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24 Jun 2014

Public health experts worldwide have urged the World Health Organisation to ignore tobacco industry claims about e-cigarettes and instead focus on the evidence in assessing their health implications.

Leading Australian public health advocates Professor Stephen Leeder, Professor Alan Lopez, Professor Ian Olver, Professor Mike Daube, Professor Simon Chapman and Associate Professor Freddy Sitas are among 129 international public health physicians and campaigners who have written to the WHO Director General Dr Margaret Chan in support of the organisation’s evidence-based approach to electronic nicotine delivery systems (ENDS).

Their call has come amid mounting international concern about the rapid, and largely unregulated, growth in e-cigarettes, which are often being spruiked as a safe alternative to tobacco products and an aid in kicking the smoking habit.

The global market for e-cigarettes – battery-powered devices that vaporise a solution that users then inhale - is growing at a massive rate. A recent US study identified more than 500 brands offering more than 7760 flavours, with an extra 10 brands being added every month. They are often marketed by tobacco companies.

Late last month a group of doctors and academics wrote to the WHO urging it, in the interests of harm reduction, to resist pressure to subject e-cigarettes to significant restrictions contained within the Framework Convention on Tobacco Control. The letter can be viewed at: http://nicotinepolicy.net/documents/letters/MargaretChan.pdf

In particular the group, who identified themselves as “specialists in nicotine science and public health policy”, argued it would be counterproductive to ban advertising of e-cigarettes “and other low-risk alternatives   to smoking”, and said it would be “inappropriate” to apply passive smoking protections to vapour products.

But in their counter letter, sent on 16 June, the public health experts urged the WHO to take a sceptical approach to such claims until such time as they have been subjected to rigorous assessment. The letter can be viewed at: http://tobacco.ucsf.edu/sites/tobacco.ucsf.edu/files/u9/Chan-letter-June...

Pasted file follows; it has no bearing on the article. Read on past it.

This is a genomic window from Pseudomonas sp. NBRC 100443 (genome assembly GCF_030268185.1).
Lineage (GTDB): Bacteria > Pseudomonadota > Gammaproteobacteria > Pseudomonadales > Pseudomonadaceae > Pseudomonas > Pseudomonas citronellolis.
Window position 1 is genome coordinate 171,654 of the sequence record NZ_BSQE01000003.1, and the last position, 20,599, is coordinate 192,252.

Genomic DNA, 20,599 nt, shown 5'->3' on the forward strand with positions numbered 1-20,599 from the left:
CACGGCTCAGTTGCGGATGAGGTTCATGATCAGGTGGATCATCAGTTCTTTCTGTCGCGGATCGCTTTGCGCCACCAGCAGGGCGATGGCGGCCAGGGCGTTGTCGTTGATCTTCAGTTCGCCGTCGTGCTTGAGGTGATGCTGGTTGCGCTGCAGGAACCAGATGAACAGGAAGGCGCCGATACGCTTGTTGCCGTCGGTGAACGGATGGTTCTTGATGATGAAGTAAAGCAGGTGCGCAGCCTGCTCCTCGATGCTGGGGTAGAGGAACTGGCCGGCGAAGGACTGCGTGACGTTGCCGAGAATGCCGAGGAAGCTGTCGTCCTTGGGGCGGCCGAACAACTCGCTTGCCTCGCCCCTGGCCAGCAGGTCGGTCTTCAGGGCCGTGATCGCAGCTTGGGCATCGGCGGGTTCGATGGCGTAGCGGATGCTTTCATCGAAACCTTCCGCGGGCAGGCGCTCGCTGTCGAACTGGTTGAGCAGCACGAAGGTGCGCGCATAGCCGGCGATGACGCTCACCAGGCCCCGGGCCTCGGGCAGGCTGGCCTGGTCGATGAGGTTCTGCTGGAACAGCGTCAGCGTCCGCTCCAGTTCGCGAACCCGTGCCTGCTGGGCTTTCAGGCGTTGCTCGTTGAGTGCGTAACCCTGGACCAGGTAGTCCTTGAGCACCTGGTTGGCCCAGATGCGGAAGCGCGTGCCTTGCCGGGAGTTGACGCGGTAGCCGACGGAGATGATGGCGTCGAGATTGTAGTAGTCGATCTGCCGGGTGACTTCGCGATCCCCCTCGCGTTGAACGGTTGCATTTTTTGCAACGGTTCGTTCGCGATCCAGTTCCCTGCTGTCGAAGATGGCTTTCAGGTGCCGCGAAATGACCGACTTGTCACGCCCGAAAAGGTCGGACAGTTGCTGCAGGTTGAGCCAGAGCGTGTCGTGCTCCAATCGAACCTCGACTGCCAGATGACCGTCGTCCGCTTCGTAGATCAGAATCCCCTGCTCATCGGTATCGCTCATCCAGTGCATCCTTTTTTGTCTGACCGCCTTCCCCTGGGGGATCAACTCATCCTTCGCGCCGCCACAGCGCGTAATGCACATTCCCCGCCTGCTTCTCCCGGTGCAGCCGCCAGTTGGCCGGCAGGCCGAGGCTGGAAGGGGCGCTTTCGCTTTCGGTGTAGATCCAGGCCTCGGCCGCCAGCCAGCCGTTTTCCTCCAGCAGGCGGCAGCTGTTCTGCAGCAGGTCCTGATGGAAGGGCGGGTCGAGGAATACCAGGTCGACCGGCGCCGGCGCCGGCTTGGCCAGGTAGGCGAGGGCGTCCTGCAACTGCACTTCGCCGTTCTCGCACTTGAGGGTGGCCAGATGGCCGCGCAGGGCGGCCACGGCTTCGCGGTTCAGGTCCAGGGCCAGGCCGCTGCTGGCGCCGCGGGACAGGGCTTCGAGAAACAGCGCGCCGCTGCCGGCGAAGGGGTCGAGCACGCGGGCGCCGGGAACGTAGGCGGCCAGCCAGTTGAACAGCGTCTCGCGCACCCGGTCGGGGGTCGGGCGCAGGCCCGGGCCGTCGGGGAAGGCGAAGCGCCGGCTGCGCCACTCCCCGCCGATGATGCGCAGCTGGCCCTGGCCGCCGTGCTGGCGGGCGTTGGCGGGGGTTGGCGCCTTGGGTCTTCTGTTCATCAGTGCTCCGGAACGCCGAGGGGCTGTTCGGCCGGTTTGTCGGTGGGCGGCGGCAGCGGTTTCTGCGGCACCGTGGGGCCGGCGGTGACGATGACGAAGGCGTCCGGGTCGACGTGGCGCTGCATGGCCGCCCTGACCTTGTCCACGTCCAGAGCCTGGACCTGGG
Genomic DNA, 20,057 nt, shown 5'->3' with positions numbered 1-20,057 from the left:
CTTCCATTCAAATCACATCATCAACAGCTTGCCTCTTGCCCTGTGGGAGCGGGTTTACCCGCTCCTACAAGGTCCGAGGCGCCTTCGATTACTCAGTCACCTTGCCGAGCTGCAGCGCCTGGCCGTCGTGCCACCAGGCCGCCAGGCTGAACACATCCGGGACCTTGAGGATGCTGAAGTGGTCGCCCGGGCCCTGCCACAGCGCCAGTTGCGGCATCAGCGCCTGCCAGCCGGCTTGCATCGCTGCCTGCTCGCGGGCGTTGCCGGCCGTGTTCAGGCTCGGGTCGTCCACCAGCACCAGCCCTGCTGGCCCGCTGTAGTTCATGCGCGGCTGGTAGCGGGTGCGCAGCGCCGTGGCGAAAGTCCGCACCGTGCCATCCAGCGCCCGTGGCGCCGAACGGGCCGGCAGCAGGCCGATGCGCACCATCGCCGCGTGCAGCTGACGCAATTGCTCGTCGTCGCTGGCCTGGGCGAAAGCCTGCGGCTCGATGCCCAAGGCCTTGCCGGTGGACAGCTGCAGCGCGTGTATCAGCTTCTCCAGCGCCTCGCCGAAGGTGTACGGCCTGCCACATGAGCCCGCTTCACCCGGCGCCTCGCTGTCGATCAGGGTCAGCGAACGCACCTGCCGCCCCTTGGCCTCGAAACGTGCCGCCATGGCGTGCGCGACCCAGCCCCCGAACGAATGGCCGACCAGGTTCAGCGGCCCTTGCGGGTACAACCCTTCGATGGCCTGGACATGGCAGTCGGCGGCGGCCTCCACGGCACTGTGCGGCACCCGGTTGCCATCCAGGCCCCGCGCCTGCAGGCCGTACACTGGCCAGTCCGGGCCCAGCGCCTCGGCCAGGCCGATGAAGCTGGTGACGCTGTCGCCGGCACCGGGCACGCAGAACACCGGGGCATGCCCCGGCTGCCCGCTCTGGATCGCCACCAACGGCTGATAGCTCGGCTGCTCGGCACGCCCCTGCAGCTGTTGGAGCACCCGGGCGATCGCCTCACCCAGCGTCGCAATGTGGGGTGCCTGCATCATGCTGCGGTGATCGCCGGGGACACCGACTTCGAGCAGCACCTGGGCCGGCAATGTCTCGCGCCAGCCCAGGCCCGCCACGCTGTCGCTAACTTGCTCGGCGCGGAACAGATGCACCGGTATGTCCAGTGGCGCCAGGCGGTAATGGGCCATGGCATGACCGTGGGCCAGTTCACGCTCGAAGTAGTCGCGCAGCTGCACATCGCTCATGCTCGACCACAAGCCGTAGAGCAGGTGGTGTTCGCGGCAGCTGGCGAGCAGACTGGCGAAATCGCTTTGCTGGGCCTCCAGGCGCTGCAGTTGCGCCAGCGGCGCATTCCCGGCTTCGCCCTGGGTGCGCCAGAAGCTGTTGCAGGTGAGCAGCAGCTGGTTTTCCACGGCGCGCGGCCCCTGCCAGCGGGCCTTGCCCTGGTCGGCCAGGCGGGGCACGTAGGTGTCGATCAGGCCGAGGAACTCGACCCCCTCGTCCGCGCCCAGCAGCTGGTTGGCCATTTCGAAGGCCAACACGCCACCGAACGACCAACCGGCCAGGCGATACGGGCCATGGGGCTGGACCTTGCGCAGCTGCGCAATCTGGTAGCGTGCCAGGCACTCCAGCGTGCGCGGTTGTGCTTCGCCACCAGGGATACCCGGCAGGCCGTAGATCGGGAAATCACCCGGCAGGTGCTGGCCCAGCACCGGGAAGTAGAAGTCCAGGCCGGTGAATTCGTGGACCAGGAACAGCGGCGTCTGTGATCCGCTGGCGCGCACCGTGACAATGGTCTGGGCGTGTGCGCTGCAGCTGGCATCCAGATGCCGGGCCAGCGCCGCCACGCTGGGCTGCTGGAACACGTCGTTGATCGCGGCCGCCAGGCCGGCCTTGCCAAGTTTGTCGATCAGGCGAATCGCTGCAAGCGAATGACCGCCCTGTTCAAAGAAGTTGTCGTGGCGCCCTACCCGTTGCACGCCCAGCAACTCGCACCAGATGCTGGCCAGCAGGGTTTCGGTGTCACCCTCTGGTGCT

In particular, they said the WHO should be wary of the tobacco industry’s role moving into and driving the e-cigarette market.

“Manufacturers of ENDS are making a range of false and unproven claims, misleading the public into thinking these products are harmless (they are not) and effective cessation aids (unknown),” the experts wrote.

They said there was insufficient evidence to back the claim they were an effective aid to giving up smoking, and instead there were disturbing signs that young people who had never smoked were using e-cigarettes.

And they warned that there was “good evidence” that e-cigarettes released several toxic substances including ultrafine particles, propylene glycol, nitrosamines, nicotine, volatile organic compounds and carcinogens.

“Proposals to allow EBDS use in indoor spaces like workplaces, bars and transportation could see significant exposure to these substances,” they cautioned.

“The absence of detailed evidence on health effects is not evidence that no effect exists. Rather, insufficient time has elapsed to determine what effects exist and their magnitude on a population level.”

The WHO said it was currently reviewing the existing evidence around ENDS and preparing a paper for submission to the meeting of the Parties of the WHO Framework Convention on Tobacco Control, to be held later this year.

It said it was also working with national regulatory bodies to look at regularity options, as well as with toxicology experts to understand more about the impact ENDS may have on health.

In Australia, it is illegal to sell e-cigarette liquids that contain nicotine, and the Sun-Herald has reported that Supreme Court of Western Australia has effectively banned e-cigarettes outright in the state in a landmark judgement against a company, called HeavenlyVapours, that had been selling the dispensers and nicotine-free “e-juice” through a website.

It had been prosecuted under the Tobacco Products Control Act, which prohibits the sale of anything such as food or a toy that mirrors a tobacco product.

The newspaper added that, in New South Wales, more than a dozen Sydney retailers faced legal action after being caught selling illegal nicotine-laced e-liquids late last year.

Adrian Rollins
 


Published: 24 Jun 2014